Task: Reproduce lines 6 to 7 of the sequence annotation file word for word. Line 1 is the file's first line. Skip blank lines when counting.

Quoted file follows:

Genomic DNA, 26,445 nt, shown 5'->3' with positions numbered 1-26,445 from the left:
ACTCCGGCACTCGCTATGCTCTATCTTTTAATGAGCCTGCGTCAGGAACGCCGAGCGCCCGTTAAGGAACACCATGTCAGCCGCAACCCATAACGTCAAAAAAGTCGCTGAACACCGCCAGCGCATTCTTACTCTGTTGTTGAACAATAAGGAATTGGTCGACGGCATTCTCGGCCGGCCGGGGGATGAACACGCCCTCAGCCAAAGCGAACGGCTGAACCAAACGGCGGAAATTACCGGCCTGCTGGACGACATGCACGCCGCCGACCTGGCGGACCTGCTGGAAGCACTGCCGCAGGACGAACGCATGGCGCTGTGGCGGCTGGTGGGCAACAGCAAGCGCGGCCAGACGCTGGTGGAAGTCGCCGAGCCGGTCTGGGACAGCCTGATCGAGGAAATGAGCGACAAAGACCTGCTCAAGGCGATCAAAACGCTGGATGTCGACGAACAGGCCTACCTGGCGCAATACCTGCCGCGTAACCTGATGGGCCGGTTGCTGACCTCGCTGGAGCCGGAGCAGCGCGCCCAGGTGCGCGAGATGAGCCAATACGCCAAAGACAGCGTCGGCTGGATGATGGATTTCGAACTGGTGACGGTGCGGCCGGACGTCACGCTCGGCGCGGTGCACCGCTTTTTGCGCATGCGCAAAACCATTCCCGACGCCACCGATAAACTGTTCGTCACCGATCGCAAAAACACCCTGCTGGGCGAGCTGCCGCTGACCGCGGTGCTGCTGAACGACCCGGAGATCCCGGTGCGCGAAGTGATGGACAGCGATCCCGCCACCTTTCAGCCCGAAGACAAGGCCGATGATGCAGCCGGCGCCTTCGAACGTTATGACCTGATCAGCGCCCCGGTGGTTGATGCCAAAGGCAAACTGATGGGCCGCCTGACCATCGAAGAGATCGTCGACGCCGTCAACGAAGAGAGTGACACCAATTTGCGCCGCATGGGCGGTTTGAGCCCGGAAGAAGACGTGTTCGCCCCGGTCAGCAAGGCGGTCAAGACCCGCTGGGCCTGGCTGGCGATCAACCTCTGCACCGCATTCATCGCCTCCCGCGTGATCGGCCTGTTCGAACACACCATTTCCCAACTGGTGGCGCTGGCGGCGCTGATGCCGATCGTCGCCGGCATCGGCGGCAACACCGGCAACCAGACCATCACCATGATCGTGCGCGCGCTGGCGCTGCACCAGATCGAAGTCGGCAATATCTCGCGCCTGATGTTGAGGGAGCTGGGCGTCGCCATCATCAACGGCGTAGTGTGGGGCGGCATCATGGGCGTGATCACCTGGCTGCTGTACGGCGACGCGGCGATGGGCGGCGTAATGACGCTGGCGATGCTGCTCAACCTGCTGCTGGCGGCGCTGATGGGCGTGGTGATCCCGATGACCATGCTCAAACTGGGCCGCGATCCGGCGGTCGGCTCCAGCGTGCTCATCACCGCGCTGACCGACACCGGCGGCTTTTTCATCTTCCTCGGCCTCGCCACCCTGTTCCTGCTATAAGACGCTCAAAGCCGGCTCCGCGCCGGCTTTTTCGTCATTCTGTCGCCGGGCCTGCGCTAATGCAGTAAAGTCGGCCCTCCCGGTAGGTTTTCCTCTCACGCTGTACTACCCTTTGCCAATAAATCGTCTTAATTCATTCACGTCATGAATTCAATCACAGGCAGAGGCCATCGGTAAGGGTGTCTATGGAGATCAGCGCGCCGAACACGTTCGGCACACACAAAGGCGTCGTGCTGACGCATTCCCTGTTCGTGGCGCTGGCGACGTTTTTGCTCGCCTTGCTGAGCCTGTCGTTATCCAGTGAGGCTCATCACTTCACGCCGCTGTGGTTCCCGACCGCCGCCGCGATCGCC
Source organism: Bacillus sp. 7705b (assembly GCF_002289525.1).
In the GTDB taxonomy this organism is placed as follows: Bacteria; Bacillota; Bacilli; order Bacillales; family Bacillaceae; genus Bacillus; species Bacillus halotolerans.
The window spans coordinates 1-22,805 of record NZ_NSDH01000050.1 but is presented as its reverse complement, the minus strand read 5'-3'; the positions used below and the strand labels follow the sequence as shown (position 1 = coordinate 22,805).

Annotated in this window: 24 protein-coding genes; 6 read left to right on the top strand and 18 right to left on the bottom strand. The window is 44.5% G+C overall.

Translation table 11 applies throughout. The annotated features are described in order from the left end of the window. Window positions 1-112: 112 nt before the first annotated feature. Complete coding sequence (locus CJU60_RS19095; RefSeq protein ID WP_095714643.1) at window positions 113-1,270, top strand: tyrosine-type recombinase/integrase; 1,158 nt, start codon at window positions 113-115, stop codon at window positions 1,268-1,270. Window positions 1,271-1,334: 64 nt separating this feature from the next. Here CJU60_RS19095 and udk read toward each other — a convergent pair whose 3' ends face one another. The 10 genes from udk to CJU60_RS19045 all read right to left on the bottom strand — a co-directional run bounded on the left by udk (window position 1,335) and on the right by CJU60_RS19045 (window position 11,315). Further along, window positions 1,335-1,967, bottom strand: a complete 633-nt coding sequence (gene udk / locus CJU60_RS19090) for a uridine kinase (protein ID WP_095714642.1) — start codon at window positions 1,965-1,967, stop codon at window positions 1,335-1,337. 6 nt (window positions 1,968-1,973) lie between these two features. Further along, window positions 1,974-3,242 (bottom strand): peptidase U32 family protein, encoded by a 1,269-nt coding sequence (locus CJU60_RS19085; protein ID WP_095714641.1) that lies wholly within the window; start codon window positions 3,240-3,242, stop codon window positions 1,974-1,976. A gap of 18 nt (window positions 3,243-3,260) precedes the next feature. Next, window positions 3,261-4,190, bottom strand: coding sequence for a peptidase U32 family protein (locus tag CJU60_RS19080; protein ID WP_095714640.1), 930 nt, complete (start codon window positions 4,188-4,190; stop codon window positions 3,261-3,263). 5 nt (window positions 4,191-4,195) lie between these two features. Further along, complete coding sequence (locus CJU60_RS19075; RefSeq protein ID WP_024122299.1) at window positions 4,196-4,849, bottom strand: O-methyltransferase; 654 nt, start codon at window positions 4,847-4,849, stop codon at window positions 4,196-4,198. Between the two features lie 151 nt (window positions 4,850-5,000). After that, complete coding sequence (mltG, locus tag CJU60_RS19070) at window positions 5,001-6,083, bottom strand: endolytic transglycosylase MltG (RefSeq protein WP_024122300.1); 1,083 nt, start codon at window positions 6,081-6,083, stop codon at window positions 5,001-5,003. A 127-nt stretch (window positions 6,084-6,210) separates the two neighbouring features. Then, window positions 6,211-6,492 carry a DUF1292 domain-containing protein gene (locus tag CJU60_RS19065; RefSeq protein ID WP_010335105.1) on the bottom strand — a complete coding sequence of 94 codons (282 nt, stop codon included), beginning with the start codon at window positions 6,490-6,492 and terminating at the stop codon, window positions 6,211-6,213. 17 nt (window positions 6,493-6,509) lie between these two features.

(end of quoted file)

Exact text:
Annotated in this window: 24 protein-coding genes; 6 read left to right on the top strand and 18 right to left on the bottom strand. The window is 44.5% G+C overall.

Translation table 11 applies throughout. The annotated features are described in order from the left end of the window. Window positions 1-112: 112 nt before the first annotated feature. Complete coding sequence (locus CJU60_RS19095; RefSeq protein ID WP_095714643.1) at window positions 113-1,270, top strand: tyrosine-type recombinase/integrase; 1,158 nt, start codon at window positions 113-115, stop codon at window positions 1,268-1,270. Window positions 1,271-1,334: 64 nt separating this feature from the next. Here CJU60_RS19095 and udk read toward each other — a convergent pair whose 3' ends face one another. The 10 genes from udk to CJU60_RS19045 all read right to left on the bottom strand — a co-directional run bounded on the left by udk (window position 1,335) and on the right by CJU60_RS19045 (window position 11,315). Further along, window positions 1,335-1,967, bottom strand: a complete 633-nt coding sequence (gene udk / locus CJU60_RS19090) for a uridine kinase (protein ID WP_095714642.1) — start codon at window positions 1,965-1,967, stop codon at window positions 1,335-1,337. 6 nt (window positions 1,968-1,973) lie between these two features. Further along, window positions 1,974-3,242 (bottom strand): peptidase U32 family protein, encoded by a 1,269-nt coding sequence (locus CJU60_RS19085; protein ID WP_095714641.1) that lies wholly within the window; start codon window positions 3,240-3,242, stop codon window positions 1,974-1,976. A gap of 18 nt (window positions 3,243-3,260) precedes the next feature. Next, window positions 3,261-4,190, bottom strand: coding sequence for a peptidase U32 family protein (locus tag CJU60_RS19080; protein ID WP_095714640.1), 930 nt, complete (start codon window positions 4,188-4,190; stop codon window positions 3,261-3,263). 5 nt (window positions 4,191-4,195) lie between these two features. Further along, complete coding sequence (locus CJU60_RS19075; RefSeq protein ID WP_024122299.1) at window positions 4,196-4,849, bottom strand: O-methyltransferase; 654 nt, start codon at window positions 4,847-4,849, stop codon at window positions 4,196-4,198. Between the two features lie 151 nt (window positions 4,850-5,000). After that, complete coding sequence (mltG, locus tag CJU60_RS19070) at window positions 5,001-6,083, bottom strand: endolytic transglycosylase MltG (RefSeq protein WP_024122300.1); 1,083 nt, start codon at window positions 6,081-6,083, stop codon at window positions 5,001-5,003. A 127-nt stretch (window positions 6,084-6,210) separates the two neighbouring features. Then, window positions 6,211-6,492 carry a DUF1292 domain-containing protein gene (locus tag CJU60_RS19065; RefSeq protein ID WP_010335105.1) on the bottom strand — a complete coding sequence of 94 codons (282 nt, stop codon included), beginning with the start codon at window positions 6,490-6,492 and terminating at the stop codon, window positions 6,211-6,213. 17 nt (window positions 6,493-6,509) lie between these two features.